Imagine you go to a casino. You see the roulette table is getting some great action. Everyone at the table has bet on black and won all night long – doubling, tripling, 200x’ing their money.

How much would you bet on black, knowing full well that it could land on red?

How much I have invested

Somehow, this is a question that comes up within 5 minutes every time. Most likely born of a natural curiosity, this question is deeply personal to me akin to asking how much money I have at all.

Instead of asking someone how much money they have, ask them which price points they managed to buy in at or how their portfolio growth has been. This is a bit more exciting and revealing of a conversation in many regards and will not offend someone who is protective of their assets.

What other coins should you invest in

One of the big problems I see is a lack of understanding of the core problems each cryptocurrency solves. Instead, people focus on the ROI of their investment.

This same mentality led to the .com collapse because we threw money at any website with page hits. We all now know that page hits aren’t gold and that same principle should apply here.

Go and research the different technology behind the coins and justify whether it has legs – otherwise it’s a gamble.

Personally, I believe Ethereum has a solid foundational technology that has tremendous applications. Remember, cryptocurrency is a byproduct of blockchain technology.

The blockchain and how it related to cryptocurrency

Most of the cryptocurrencies you’ve heard of are primarily transactional blockchains – meaning they are built to send money from A to B etc.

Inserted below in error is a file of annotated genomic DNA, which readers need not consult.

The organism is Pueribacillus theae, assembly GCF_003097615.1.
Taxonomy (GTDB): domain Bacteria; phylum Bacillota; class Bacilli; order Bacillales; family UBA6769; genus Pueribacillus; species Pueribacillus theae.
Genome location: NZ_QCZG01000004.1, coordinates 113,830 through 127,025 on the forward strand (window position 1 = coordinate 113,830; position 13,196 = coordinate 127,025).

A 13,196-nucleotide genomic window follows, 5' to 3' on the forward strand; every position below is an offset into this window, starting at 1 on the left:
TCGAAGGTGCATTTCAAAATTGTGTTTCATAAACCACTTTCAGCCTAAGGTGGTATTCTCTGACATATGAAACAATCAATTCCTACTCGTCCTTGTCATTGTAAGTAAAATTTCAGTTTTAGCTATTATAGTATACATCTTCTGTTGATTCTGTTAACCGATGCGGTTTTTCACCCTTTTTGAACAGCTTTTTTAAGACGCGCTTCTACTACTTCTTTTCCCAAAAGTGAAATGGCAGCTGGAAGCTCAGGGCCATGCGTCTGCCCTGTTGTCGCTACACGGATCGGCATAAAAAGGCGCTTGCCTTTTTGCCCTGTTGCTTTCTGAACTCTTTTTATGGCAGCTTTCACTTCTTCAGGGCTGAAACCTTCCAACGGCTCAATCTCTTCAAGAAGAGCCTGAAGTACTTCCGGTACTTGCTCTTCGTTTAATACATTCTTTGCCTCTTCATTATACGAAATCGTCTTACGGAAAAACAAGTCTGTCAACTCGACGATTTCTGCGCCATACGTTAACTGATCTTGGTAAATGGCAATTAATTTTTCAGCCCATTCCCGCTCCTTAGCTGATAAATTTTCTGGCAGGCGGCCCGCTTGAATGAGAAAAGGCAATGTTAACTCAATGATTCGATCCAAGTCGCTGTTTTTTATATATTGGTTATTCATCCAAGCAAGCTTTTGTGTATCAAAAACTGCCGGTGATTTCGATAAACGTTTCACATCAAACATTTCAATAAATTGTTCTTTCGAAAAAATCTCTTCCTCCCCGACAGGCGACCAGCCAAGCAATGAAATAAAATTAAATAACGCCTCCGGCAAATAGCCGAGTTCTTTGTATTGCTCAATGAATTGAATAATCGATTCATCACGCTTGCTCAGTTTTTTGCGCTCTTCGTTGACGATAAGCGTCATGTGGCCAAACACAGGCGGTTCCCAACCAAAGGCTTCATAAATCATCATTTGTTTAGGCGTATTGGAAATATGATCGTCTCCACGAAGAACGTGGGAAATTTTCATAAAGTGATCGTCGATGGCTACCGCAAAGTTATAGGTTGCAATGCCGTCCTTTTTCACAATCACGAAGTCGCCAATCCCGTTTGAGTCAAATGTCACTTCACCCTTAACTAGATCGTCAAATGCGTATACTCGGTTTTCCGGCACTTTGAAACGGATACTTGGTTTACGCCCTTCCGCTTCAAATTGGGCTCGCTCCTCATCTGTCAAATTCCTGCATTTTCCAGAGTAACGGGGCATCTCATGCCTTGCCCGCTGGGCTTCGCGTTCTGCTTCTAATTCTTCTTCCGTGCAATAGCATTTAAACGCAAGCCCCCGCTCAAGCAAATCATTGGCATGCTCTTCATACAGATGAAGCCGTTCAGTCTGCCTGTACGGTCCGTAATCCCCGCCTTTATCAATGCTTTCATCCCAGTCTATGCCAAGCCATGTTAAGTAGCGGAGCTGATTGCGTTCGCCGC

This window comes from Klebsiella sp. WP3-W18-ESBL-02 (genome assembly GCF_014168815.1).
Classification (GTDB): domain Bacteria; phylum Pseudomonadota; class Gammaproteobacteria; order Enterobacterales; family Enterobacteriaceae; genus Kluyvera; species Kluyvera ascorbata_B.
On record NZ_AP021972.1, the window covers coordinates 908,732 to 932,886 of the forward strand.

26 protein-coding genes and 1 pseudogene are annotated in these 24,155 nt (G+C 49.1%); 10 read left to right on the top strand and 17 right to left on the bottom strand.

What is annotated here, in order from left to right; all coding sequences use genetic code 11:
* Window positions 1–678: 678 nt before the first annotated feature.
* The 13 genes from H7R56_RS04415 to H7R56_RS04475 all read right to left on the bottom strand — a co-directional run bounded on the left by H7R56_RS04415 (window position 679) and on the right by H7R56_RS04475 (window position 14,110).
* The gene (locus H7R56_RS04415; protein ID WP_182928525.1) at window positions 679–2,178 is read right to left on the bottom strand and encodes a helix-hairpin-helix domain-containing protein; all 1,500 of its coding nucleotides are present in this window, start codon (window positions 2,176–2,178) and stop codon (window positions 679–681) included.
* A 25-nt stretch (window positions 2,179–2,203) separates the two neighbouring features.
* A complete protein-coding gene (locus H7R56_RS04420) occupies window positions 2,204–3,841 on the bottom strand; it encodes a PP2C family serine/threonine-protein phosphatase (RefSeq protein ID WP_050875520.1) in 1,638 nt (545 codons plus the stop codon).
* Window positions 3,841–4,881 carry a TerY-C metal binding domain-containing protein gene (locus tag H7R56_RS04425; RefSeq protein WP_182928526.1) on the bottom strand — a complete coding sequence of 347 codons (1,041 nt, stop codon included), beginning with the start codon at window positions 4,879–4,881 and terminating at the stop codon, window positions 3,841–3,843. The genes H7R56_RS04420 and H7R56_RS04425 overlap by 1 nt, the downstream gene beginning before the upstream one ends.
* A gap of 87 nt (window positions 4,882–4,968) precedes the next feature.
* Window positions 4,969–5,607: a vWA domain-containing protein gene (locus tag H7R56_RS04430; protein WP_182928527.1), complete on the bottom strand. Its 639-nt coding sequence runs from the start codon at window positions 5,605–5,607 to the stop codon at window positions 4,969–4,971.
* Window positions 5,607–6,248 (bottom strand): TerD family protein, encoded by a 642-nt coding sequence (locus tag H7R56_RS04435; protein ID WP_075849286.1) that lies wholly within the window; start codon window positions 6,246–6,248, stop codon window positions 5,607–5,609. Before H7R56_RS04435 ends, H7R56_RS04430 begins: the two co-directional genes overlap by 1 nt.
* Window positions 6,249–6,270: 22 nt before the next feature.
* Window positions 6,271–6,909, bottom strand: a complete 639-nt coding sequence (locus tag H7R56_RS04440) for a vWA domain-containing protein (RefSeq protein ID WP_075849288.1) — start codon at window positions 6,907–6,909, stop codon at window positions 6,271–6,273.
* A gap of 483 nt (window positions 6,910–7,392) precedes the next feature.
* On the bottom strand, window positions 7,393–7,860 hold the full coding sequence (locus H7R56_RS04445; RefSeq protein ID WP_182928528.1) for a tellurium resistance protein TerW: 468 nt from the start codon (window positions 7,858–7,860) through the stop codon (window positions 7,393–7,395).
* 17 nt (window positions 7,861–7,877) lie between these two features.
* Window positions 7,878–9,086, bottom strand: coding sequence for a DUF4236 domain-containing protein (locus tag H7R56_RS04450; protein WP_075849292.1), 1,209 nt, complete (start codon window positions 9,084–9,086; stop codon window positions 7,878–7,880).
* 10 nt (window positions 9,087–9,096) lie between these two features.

But blockchains can be so much more – from renting a car to registering land rights.

Cryptocurrencies are a way of incentivizing computer power to be spent on maintaining a blockchain. If the blockchain is good, the crypto is a good long term bet.

If the blockchain is only solving for cryptocurrency, it better do well otherwise it will be defeated by competition, just like any product or service. There is a lot of competition.

Should you get involved with mining

Probably not.

Mining on your computer is obsolete and setting up your own rigs is a complicated task even for people who’ve built a computer before.

Beware of cloud mining contracts as there’s hardly a way to determine if it’s a Ponzi scheme or not.

This is a buyer beware, wild west market. Be careful and be prepared to lose money.

Lessons Learned as a WordPress Theme Shop Customer Support Agent

Working for a WordPress Theme Shop has been one of the most influential experiences of my development career. Not only am I responsible for solving client problems, but I’m also responsible for learning how to solve those problems myself. I’ve learned a tremendous amount about what stumps users, what they want, and ultimately how to correctly respond to any support question – even if it’s never been asked before. I attribute most my knowledge to working as a WordPress Theme Shop Customer Support Agent and am truly stunned at all the lessons I’ve learned the hard way.

1. Live for the fix

The most gratifying part of being a custom support agent for me is solving the problem for a customer. If I can easily make their day better with a few lines of code that they would never have figured out, it honestly makes my day better too. Reading the words “omg thank you so much!!” brings a smile to my face every time and pushes me to try harder to fix the next problem. I reply to every comment, letting them know that I’m here to help them with any issues and adding emoticons when they really make my day. Even if I don’t know the answer, the least I can do is ask for additional information so the user feels looked after. It’s important to me that the user is happy, because when I need customer support, I want the same level of respect and dedication.